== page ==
Welcome to 'Middle Ground View' where we seek to find reason, common sense and clarity in all matters of life. It is our firm belief that no matter how muddled a topic is or how emotionally charged, with a bit of investigation a sensible Middle Ground position can always be found.

Wednesday, 18 May 2011

I am moving, please follow me

Dear friends, this blog is moving to another location. Please follow me to:


I hope you will come in for a visit. I am plannig to post heaps in next few days, especially on National Broadband money waste.

You will also be able to read my book there (soon).

Please tune in.

Saturday, 14 May 2011

Labour's new thought bubble

I am sure you have seen it by now - staring at you from bus stops and billboards, bothering you in print media and on TV: bubble-people telling you to eat better, exercise more and look after yourself. Sigh! Here we go again. Remember the 'Life - be in it' campaign that ran for 20 years or so? The animation was less flash but it delivered the same old, droning message. As if there is still someone left in this country who doesn't know that going for a walk is better then sitting on the couch, that eating an apple is better then ordering fried chips. Alas, if only it was that easy. My wife told me the other day that all the Government needs to do is fix the public transport. Think about it - there would be less congestion on the roads, people would walk more, it would even help combat that Climate Change that they say they so care about. Except that the public transport system is a disaster. The system is so broken that no-one would seriously trust it to get anywhere on time. So broken that most people I know would be too frightened to go near a train station at any time other then peak hour. Therefore fixing it would be hard. Very, very hard. But throwing some taxpayer money at an ad campaign is just so easy. I only hope that next time Australians will see through the spin and burst this stupid Government's bubble. Until then you can just keep reading my ad-free blog.

Thursday, 12 May 2011

Desalination plant crazyness

To all those of you not from Victoria the Sunshine State, let me catch you up. We the Victorians have been paying through the nose for a certain Desalination plant that was meant to save us from slow Climate Change-induced dehydration.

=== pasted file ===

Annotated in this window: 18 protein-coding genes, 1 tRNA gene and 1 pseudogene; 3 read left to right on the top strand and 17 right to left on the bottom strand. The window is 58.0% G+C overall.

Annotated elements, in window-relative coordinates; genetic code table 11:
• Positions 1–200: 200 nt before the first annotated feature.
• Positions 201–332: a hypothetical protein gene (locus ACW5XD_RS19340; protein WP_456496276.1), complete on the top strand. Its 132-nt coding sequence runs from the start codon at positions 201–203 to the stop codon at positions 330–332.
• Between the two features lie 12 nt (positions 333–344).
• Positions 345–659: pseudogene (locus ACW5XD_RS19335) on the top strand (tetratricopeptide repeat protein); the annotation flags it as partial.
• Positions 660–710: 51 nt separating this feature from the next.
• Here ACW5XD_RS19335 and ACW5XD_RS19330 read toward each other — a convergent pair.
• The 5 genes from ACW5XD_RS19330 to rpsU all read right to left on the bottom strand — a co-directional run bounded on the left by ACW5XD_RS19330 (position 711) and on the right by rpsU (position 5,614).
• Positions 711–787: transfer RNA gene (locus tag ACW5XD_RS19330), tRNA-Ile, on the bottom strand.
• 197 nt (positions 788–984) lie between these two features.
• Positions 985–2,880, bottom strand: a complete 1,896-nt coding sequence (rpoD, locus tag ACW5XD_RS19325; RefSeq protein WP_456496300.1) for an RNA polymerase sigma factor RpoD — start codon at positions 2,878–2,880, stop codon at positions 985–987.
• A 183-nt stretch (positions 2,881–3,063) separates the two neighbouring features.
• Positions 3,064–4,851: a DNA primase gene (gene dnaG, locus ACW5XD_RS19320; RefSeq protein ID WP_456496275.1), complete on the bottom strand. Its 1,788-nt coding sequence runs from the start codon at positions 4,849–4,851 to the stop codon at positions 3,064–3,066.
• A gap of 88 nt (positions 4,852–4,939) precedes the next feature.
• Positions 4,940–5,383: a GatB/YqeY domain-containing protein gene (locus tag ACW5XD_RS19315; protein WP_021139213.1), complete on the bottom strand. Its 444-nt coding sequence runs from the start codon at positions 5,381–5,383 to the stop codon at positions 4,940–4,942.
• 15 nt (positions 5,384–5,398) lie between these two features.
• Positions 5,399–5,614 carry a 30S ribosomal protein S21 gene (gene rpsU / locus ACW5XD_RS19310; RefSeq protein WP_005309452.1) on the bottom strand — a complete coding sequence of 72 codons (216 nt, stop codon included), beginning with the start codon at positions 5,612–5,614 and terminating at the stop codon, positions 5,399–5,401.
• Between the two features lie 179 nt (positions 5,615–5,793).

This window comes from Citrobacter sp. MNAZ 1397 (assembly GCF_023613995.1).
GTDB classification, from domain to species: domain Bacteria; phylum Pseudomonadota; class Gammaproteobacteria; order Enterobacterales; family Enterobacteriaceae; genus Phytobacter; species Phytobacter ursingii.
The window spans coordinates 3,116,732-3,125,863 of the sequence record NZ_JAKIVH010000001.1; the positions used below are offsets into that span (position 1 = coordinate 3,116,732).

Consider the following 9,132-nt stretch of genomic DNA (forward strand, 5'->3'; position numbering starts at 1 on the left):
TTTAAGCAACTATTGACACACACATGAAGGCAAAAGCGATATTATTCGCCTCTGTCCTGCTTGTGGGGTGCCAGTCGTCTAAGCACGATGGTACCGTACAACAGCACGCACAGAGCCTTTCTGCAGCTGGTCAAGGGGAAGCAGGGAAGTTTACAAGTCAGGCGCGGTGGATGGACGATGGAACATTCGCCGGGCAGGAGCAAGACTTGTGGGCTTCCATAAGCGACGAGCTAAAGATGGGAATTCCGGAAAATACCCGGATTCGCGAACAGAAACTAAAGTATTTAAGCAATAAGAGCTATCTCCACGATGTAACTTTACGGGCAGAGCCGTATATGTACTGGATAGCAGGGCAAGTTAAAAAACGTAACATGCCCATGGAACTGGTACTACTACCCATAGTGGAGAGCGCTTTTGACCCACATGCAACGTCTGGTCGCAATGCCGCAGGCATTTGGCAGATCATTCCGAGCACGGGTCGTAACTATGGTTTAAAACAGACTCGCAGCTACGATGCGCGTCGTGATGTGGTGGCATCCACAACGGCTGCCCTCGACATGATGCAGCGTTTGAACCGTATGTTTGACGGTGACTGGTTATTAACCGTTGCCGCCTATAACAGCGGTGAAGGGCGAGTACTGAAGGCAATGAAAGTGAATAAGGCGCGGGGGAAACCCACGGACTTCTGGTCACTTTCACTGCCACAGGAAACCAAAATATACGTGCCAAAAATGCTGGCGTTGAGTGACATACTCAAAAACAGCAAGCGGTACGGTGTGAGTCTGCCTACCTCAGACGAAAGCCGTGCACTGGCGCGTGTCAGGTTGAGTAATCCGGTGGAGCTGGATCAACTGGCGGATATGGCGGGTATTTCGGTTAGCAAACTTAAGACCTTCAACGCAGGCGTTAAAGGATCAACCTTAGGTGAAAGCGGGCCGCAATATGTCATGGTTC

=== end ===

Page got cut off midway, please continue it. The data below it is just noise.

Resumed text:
The problem is - it's been raining non-stop last 6 months or so and the plant's construction hasn't progressed much.

Now we find out that the Wanthaggi Desal plant workers have been getting $50 an hour more (not $50 an hour - $50 an hour MORE) then workers in the same jobs elsewhere.

This has made me so mad that I had to write a poem about it. Maybe one of the readers can put it to music. Here it goes:

Put back your hard hat and steel cap shoes
while the rain is coming down.
I've got Desalination Blues -
it's the biggest game in town.

Wonthaggi's tills are ringing mad
It's a jackpot - full and proper
while I'm putting Victoria in the red
with taxpayer-funded copper.

You see my friends, I'm not a dweeb.
With my Union's might and power
I sit and watch the raindrops drip
at 100 bucks an hour.

Wednesday, 11 May 2011

Where are the worms?!

Here is some good news for all those who like something for nothing (that means all of us). The Nillumbik Council will teach you to compost and even give you a compost bin or a worm farm, all for nothing. The programme is paid for by Victorian State Government.

Now there are lots of things we all would love to learn. I personally would love to improve my backstroke, take up knitting or fly a para glider. But why on earth does the State Government feel the need to pick up the bill for those of us who want to compost? Why is composting different from, say mountain climbing. And one more thing, the articles that 'Worms are not included with the worm farm'. So that tapping you are hearing is me composing a letter:

'Dear State Government, I demand an explanation where are the worms?'

Tuesday, 10 May 2011

China stockpiling iron ore - Australia should take note

What's the one thing that can send Australia broke in a matter of weeks. No it's not a natural disaster. We car recover from that. I am talking about the possibility of China cutting of commodity imports. If that happens Australian economy may not recover. The frightening thing is, right now China is rapidly building stockpiles of iron ore, coal and other commodities. Why? To protect Chinese economy, maybe. To exert pressure upon commodity suppliers like Australia? Is that so impossible to imagine? This year's federal budget is completely reliant of Chinese export duties. What if the exports stop? Very frightening.